LM Wind Power transports wind blades via cargo jet

LM Wind Power flies two 42m GloBlades from China to Denmark for testing, represent the longest cargo ever to have been transported by air.

Wind turbine blade manufacturer LM Wind Power (Lunderskov, Denmark) announced on June 11 that on June 10 it used the largest airplane in the world — a Russian cargo carrier, the 175-ton Antonov 225 — to bring two new prototype wind turbine blades, from China to Denmark.

LM Wind Power's new GloBlades are 42m/138 ft long and are destined for the company's state-of-the-art technology center at Lunderskov. The new blades, with the journey, have made their mark in history as the longest cargo ever to have been transported by air.

The rapid boom in demand for new sources of energy in China puts a huge demand on the wind industry players to respond more quickly. LM Wind Power now ships its blades into Denmark to test these thoroughly, as it does all new blade designs. Twenty years of operational life is simulated as the blades are put through tests resembling the full forces of nature.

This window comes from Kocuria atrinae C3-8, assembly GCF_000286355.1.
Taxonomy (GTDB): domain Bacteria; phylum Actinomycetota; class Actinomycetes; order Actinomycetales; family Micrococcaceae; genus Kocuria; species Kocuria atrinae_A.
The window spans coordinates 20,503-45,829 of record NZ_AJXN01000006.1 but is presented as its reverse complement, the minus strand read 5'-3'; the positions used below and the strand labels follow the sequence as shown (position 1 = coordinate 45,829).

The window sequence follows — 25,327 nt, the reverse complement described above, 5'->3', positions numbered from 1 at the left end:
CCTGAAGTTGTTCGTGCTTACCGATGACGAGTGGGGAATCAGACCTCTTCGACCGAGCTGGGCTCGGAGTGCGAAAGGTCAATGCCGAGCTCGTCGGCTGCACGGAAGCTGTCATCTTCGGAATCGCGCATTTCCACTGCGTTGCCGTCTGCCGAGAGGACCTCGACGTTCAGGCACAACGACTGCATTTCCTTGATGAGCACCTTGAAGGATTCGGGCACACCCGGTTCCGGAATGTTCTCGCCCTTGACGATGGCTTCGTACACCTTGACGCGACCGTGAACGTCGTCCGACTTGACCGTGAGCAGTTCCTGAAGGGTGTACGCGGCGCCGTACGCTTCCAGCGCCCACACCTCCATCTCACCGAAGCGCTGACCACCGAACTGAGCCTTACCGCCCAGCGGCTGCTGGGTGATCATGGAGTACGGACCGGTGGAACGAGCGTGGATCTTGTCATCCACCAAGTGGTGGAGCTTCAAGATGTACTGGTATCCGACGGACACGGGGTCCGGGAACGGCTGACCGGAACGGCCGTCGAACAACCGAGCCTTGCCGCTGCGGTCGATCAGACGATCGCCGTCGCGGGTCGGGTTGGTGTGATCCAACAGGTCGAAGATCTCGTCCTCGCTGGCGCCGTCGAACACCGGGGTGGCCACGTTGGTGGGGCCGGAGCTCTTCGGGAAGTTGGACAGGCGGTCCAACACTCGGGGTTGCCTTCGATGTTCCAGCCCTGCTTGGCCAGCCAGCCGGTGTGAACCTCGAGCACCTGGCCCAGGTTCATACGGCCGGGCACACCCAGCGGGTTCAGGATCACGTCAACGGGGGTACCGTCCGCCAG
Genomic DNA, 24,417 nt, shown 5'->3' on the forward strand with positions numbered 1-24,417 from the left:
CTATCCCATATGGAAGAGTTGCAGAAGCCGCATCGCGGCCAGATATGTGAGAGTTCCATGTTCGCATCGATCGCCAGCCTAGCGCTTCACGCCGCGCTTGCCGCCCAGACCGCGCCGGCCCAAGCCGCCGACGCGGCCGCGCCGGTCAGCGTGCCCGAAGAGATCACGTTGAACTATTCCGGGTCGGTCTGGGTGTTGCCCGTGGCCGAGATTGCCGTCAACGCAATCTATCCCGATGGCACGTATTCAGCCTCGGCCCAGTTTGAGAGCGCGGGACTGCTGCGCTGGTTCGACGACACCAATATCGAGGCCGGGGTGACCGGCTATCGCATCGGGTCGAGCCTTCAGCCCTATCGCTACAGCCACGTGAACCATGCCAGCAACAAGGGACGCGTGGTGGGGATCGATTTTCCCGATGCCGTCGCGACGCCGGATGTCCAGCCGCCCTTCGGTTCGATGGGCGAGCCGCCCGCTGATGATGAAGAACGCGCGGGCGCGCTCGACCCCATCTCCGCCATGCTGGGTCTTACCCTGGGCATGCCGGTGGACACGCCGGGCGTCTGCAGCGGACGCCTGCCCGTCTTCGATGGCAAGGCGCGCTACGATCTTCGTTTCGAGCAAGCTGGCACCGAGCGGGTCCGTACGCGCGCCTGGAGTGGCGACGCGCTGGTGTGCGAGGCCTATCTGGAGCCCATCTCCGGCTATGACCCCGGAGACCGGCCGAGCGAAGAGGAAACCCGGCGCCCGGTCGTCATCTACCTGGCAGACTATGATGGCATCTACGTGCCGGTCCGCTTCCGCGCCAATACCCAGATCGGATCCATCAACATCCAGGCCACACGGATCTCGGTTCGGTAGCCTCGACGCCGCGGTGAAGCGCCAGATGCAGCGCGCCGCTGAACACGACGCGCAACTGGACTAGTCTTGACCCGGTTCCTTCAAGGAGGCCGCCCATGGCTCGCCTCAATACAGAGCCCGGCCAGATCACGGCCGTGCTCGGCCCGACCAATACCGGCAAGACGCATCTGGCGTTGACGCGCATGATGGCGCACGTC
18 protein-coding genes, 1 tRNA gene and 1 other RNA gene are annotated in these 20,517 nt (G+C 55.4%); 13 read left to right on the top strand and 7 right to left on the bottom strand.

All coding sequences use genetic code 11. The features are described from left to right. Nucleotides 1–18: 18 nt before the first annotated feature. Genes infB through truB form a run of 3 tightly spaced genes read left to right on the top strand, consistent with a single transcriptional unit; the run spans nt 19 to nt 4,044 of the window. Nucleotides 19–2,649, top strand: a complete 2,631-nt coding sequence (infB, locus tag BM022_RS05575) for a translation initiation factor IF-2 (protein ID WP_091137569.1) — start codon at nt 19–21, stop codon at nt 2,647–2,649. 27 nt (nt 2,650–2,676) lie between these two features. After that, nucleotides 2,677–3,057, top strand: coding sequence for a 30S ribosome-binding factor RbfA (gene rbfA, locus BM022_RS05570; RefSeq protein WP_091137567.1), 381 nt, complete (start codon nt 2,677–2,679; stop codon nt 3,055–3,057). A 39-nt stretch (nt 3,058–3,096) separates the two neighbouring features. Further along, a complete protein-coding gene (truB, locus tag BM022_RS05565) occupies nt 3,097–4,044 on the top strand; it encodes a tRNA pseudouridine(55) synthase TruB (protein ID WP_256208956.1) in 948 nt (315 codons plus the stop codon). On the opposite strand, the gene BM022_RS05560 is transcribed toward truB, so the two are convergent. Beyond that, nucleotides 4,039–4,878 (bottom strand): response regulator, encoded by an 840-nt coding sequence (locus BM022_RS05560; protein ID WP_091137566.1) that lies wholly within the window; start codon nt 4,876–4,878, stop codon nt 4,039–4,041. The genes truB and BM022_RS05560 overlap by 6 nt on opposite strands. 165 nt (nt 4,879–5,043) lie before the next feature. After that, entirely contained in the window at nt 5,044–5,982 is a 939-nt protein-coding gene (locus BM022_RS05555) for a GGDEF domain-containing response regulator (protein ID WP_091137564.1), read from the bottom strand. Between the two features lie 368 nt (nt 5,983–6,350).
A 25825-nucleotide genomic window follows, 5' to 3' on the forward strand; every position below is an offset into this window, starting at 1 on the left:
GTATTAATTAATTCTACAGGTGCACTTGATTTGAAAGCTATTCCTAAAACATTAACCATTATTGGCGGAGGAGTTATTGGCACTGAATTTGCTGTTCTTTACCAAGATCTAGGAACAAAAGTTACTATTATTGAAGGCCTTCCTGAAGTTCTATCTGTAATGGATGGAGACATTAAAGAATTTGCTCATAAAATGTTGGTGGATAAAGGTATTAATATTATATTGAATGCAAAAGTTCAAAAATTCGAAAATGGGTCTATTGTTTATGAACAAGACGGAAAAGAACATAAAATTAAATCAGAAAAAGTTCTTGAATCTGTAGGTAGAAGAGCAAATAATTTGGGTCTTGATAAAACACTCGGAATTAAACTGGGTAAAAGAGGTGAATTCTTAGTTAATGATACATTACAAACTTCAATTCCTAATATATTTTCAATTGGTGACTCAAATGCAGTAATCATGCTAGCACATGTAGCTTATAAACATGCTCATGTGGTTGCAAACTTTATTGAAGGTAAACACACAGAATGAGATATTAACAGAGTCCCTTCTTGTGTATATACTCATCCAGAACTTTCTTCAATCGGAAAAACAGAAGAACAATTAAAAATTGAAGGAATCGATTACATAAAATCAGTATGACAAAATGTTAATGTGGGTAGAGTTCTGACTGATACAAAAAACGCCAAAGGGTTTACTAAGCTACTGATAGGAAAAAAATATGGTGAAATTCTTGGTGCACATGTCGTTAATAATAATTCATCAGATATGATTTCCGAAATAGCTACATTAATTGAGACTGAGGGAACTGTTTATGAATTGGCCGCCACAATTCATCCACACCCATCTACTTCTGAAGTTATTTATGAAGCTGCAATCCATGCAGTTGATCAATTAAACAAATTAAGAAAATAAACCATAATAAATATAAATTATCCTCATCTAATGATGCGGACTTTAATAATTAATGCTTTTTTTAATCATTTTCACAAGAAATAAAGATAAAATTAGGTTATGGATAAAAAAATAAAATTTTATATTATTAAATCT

"The Antonov 225 is an engineering marvel and designed specifically for its purpose, performing incredible feats like this. There are parallels here — our new GloBlades are a fantastic step forward, conceived and developed by a global team of designers based in Denmark and Holland. The new blade type will help the wind farm developers take wind energy to new heights. These blades ensure reliable, clean electricity in lower wind areas for turbines at 1.5-1.7 MW," said Frank V. Nielsen, chief technology officer.

This logistics triumph was achieved through close cooperation between LM Wind Power's growing Service & Logistics organization and Geodis Wilson, contractors to the project, ensuring the fast, safe and efficient transport all the way from Tianjin, China to Lunderskov, Denmark, a distance of 4,650 miles (7480 km) in 12 hours.